Me and YouReviewed By Peter Sobczynski
Posted 08/28/14 12:46:48
If "Me and You" had be made by virtually any other filmmaker, I would have most likely written it off as an awkwardly contrived and executed minor-key melodrama and just left it at that. The problem with that is that it was directed and co-written by none other than the legendary Bernardo Bertolucci, the man behind such masterpieces as "The Conformist," "Last Tango in Paris," "1900" and "The Last Emperor," and not only is it his first feature film since 2004's "The Dreamers," it is the first film that he has made in his native Italian in over 30 years. With a pedigree like that, expectations are naturally raised in the heart of any serious moviegoer but the fact of the matter is that this is a disappointingly substandard work from a director whose very name conjures up, if not greatness, a sense of artistic ambition that is mostly lacking here.Our subject is Lorenzo (Jacopo Olmo Antinori), a 14-year-old poor little rich boy with an absent father, an infinitely patient mother and a sense of himself as some kind of introvert too delicate for the world around him that manifests itself in acting like an obnoxiously spoiled brat whenever he doesn't get his way. Between his total self-absorption and his creepy, hollow-eyed look, he seems like the prime candidate for an Italian version of "We Need to Talk About Kevin" but it turns out that his plans are neither that homicidal nor that interesting. With an upcoming week-long class ski trip coming up, he acts as if he is going to attend--much to the excitement of his mother, who is happy to see him finally making an effort to join in with the world around him--but instead sneaks back to the apartment building where his family lives so that he can spend the week by himself living undetected in the basement.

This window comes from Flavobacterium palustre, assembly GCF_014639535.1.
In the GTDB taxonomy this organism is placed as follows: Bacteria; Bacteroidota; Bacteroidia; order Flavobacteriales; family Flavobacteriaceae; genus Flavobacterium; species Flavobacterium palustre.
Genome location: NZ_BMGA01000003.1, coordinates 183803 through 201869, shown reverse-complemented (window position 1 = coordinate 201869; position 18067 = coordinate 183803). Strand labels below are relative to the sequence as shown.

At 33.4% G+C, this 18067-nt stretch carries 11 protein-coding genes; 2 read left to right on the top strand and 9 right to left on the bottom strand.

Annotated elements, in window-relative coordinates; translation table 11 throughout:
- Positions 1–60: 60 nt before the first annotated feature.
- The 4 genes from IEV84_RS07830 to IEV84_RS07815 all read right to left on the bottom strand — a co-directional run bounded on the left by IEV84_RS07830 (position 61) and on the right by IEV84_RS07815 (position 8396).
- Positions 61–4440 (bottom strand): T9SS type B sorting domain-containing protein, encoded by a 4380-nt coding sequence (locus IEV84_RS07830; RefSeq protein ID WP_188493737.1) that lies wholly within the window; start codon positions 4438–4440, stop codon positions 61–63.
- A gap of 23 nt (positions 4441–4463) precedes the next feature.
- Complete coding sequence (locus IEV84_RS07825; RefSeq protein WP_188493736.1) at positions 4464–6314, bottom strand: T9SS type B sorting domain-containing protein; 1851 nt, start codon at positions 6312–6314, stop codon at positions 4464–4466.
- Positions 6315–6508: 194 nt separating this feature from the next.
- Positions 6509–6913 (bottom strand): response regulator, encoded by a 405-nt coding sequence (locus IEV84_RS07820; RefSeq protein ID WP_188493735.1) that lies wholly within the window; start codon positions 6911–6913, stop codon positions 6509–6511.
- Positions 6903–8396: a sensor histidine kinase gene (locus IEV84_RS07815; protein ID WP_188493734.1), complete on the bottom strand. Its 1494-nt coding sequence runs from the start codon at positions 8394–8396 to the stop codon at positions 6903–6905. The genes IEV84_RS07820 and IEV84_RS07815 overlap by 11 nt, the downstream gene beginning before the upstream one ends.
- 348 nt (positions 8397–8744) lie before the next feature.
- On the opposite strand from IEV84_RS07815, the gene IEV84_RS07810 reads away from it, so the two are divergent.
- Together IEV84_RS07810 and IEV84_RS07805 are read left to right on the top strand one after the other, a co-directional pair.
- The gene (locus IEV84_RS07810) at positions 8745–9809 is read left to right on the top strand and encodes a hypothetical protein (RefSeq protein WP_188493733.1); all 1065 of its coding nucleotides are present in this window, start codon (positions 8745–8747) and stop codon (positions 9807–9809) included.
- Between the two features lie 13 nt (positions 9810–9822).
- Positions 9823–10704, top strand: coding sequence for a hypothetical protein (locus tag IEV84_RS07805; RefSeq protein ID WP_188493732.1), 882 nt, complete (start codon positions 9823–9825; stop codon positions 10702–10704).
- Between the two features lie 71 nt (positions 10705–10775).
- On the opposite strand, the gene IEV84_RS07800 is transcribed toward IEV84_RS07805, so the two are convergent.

His peace and quiet is ruined almost instantly by the unexpected arrival of Olivia (Tea Falco), his older half-sister from his father's first marriage who has turned up to grab some things stored in the basement. She returns later on to demand that Lorenzo let her spend the night there as well--she has no place else to go and does not get along with the woman who took her father away--and while Lorenzo refuses at first--he doesn't want to jeopardize being discovered and barely knows Olivia anyway--he reluctantly agrees when she threatens to reveal his secret if he doesn't let her crash. The promise of leaving after one night proves to be false when she announces that she is planning to stay a few more days in order to overcome her heroin addiction by going cold turkey. Over the next few days, in between the pouting and puking, the two eventually begin to grow closer together and at long last begin to develop what may be the first real relationship that either of them has ever been part of in their lives.
Although "Me and You" is ostensibly based on a novel, unread by me, by Niccolo Ammanati (who also co-wrote the screenplay) , anyone who has studied Bertolucci's films over the years are likely to find a number of parallels between the themes and ideas presented here and those found in his previous works, including twisted familial dynamics ("Luna," "The Dreamers"), drug addiction ("La Luna"), people deliberately isolating themselves from the world around them ("Besieged," "The Dreamers") and the growing relationship between a young semi-innocent and a more worldly and cynical type (a gender flip on the Marlon Brando/Maria Schneider dynamic from "Last Tango in Paris"). Whether these elements were present in the original story or were added to the screenplay by Bertolucci and his three co-workers later I cannot say but as a result, anyone watching this film with even the slightest familiarity with his filmography are going to find themselves making comparisons between the two and in virtually every case, it is this film that comes up wanting.